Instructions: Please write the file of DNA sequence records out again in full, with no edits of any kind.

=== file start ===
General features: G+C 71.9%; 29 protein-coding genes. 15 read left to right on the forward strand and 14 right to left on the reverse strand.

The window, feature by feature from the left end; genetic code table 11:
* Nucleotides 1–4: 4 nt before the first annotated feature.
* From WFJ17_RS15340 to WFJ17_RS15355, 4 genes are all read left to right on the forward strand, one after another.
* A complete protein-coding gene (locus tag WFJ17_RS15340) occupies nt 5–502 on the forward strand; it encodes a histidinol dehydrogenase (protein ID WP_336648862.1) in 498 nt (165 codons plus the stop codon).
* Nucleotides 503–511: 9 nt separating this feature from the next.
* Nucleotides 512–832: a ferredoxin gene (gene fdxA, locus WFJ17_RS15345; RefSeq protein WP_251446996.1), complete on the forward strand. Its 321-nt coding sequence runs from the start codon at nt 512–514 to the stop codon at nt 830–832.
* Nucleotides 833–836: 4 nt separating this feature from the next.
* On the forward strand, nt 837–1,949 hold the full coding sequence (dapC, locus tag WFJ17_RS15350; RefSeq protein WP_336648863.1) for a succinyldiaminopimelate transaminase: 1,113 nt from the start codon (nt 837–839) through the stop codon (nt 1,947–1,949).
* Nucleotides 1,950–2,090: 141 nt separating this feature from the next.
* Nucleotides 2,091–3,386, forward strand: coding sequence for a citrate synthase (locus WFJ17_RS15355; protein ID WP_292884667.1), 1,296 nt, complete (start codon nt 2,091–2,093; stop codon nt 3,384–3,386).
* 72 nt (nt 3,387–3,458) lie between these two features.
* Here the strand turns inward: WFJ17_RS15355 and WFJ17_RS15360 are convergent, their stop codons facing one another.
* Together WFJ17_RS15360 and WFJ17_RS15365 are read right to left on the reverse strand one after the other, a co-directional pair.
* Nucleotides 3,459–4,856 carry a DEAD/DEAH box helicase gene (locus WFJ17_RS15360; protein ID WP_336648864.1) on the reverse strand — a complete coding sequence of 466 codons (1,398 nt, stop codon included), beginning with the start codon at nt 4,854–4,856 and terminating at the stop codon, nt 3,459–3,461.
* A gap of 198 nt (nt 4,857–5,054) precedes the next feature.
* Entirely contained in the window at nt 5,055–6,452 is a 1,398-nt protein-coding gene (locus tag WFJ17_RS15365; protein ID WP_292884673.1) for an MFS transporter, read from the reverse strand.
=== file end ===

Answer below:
General features: G+C 71.9%; 29 protein-coding genes. 15 read left to right on the forward strand and 14 right to left on the reverse strand.

The window, feature by feature from the left end; genetic code table 11:
* Nucleotides 1–4: 4 nt before the first annotated feature.
* From WFJ17_RS15340 to WFJ17_RS15355, 4 genes are all read left to right on the forward strand, one after another.
* A complete protein-coding gene (locus tag WFJ17_RS15340) occupies nt 5–502 on the forward strand; it encodes a histidinol dehydrogenase (protein ID WP_336648862.1) in 498 nt (165 codons plus the stop codon).
* Nucleotides 503–511: 9 nt separating this feature from the next.
* Nucleotides 512–832: a ferredoxin gene (gene fdxA, locus WFJ17_RS15345; RefSeq protein WP_251446996.1), complete on the forward strand. Its 321-nt coding sequence runs from the start codon at nt 512–514 to the stop codon at nt 830–832.
* Nucleotides 833–836: 4 nt separating this feature from the next.
* On the forward strand, nt 837–1,949 hold the full coding sequence (dapC, locus tag WFJ17_RS15350; RefSeq protein WP_336648863.1) for a succinyldiaminopimelate transaminase: 1,113 nt from the start codon (nt 837–839) through the stop codon (nt 1,947–1,949).
* Nucleotides 1,950–2,090: 141 nt separating this feature from the next.
* Nucleotides 2,091–3,386, forward strand: coding sequence for a citrate synthase (locus WFJ17_RS15355; protein ID WP_292884667.1), 1,296 nt, complete (start codon nt 2,091–2,093; stop codon nt 3,384–3,386).
* 72 nt (nt 3,387–3,458) lie between these two features.
* Here the strand turns inward: WFJ17_RS15355 and WFJ17_RS15360 are convergent, their stop codons facing one another.
* Together WFJ17_RS15360 and WFJ17_RS15365 are read right to left on the reverse strand one after the other, a co-directional pair.
* Nucleotides 3,459–4,856 carry a DEAD/DEAH box helicase gene (locus WFJ17_RS15360; protein ID WP_336648864.1) on the reverse strand — a complete coding sequence of 466 codons (1,398 nt, stop codon included), beginning with the start codon at nt 4,854–4,856 and terminating at the stop codon, nt 3,459–3,461.
* A gap of 198 nt (nt 4,857–5,054) precedes the next feature.
* Entirely contained in the window at nt 5,055–6,452 is a 1,398-nt protein-coding gene (locus tag WFJ17_RS15365; protein ID WP_292884673.1) for an MFS transporter, read from the reverse strand.